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Is there a relationship between serum S-100 beta protein and neuropsychologic dysfunction after cardiopulmonary bypass?

Westaby, S., Saatvedt, K., White, S., Katsumata, T., van Oeveren, W., Bhatnagar, N. K., Brown, S. and Halligan, Peter 2000. Is there a relationship between serum S-100 beta protein and neuropsychologic dysfunction after cardiopulmonary bypass? The Journal of Thoracic and Cardiovascular Surgery 119 (1) , pp. 132-137. 10.1016/S0022-5223(00)70228-5

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Abstract

Objectives: Over the past decade, the glial protein S-100β has been used to detect cerebral injury in a number of clinical settings including cardiac surgery. Previous investigations suggest that S-100β is capable of identifying patients with cerebral dysfunction after cardiopulmonary bypass. Whether detection of elevated levels S-100β reflects long-term cognitive impairment remains to be shown. The present study evaluated whether perioperative release of S-100β after coronary artery operations with cardiopulmonary bypass could predict early or late neuropsychologic impairment. Methods: A total of 100 patients undergoing elective coronary bypass without a previous history of neurologic events were prospectively studied. To exclude noncerebral sources of S-100β, we did not use cardiotomy suction or retransfusion of shed mediastinal blood. Serial perioperative measurements of S-100β were performed with the use of a new sensitive immunoluminometric assay up to 8 hours after the operation. Patients underwent cognitive testing on a battery of 11 tests before the operation, before discharge from the hospital, and 3 months later. Results: No significant correlation was found between S-100β release and neuropsychologic measures either 5 days or 3 months after the operation. Conclusion: Despite using a sensitive immunoluminometric assay of S-100β, we found no evidence to support the suggestion that early release of S-100β may reflect long-term neurologic injury capable of producing cognitive impairment. (J Thorac Cardiovasc Surg 2000;119:132-7)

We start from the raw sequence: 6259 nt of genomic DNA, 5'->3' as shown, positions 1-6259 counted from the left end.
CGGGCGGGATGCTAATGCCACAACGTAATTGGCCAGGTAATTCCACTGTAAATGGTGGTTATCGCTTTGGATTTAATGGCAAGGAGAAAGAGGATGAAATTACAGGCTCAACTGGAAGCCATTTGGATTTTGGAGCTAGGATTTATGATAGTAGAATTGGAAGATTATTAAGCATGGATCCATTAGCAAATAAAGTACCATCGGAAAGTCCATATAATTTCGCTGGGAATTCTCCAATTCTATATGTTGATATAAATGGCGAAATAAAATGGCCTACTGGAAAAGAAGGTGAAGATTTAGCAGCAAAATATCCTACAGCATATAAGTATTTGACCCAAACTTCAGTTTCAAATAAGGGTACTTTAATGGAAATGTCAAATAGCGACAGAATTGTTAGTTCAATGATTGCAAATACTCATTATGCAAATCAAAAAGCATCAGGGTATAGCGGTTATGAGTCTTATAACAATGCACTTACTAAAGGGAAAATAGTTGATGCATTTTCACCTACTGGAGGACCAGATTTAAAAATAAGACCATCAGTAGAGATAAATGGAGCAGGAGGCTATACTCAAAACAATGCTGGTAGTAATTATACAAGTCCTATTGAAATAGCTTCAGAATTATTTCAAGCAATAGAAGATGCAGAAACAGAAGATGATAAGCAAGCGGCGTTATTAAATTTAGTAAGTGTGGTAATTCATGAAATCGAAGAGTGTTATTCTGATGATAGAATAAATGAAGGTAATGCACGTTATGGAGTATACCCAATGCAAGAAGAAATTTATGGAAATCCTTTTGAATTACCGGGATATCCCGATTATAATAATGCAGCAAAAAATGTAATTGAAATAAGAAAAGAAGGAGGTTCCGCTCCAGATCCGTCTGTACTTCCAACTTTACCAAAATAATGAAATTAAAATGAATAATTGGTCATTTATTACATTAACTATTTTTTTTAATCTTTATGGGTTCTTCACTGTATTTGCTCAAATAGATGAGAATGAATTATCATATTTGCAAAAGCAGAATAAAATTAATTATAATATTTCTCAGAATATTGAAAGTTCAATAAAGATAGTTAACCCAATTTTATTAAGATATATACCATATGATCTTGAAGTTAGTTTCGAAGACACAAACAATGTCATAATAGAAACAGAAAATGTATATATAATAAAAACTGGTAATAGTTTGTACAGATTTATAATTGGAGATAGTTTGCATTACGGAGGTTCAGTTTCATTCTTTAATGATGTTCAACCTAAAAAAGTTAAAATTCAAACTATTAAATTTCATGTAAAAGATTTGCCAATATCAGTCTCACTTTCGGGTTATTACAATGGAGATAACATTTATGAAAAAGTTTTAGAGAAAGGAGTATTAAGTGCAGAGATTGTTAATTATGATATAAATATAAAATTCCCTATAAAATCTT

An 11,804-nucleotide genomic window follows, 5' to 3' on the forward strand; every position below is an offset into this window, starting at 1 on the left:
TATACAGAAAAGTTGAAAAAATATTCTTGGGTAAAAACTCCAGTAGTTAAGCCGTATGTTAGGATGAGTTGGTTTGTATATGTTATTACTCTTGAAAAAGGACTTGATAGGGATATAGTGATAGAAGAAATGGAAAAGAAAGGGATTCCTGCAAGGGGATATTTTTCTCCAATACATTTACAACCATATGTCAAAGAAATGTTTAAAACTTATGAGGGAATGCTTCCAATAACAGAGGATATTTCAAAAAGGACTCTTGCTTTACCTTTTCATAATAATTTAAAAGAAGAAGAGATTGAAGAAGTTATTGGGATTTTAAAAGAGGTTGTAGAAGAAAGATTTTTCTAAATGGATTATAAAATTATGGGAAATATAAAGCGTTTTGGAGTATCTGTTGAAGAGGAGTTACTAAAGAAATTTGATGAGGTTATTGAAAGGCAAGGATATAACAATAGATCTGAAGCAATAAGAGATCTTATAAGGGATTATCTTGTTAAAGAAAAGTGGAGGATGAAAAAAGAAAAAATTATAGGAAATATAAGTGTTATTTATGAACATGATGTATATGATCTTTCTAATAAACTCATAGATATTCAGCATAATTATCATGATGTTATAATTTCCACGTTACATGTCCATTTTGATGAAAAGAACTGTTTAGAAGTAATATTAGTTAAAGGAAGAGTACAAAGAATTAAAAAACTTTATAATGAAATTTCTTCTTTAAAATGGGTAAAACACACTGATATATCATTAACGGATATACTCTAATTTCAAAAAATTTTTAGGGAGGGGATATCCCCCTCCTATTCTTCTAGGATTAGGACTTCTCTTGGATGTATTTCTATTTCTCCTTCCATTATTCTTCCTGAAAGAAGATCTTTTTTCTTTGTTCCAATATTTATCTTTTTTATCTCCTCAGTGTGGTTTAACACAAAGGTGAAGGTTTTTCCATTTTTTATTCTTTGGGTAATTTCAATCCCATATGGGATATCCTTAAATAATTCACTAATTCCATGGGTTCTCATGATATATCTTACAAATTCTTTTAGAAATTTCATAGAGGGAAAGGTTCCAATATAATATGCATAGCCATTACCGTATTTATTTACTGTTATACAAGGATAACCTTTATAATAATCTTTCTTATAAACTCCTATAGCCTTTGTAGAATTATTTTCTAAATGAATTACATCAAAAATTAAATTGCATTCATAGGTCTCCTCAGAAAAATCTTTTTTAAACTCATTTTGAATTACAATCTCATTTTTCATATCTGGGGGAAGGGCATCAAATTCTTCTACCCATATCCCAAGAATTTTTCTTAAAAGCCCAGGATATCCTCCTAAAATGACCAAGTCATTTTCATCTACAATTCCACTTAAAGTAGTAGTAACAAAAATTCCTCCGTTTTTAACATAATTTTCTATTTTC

Item Type: Article
Date Type: Publication
Status: Published
Schools: Psychology
Subjects: B Philosophy. Psychology. Religion > BF Psychology
R Medicine > RC Internal medicine > RC0321 Neuroscience. Biological psychiatry. Neuropsychiatry
R Medicine > RD Surgery
Publisher: Elsevier
ISSN: 0022-5223
Last Modified: 04 Jun 2017 04:14
URI: http://orca.cf.ac.uk/id/eprint/35214

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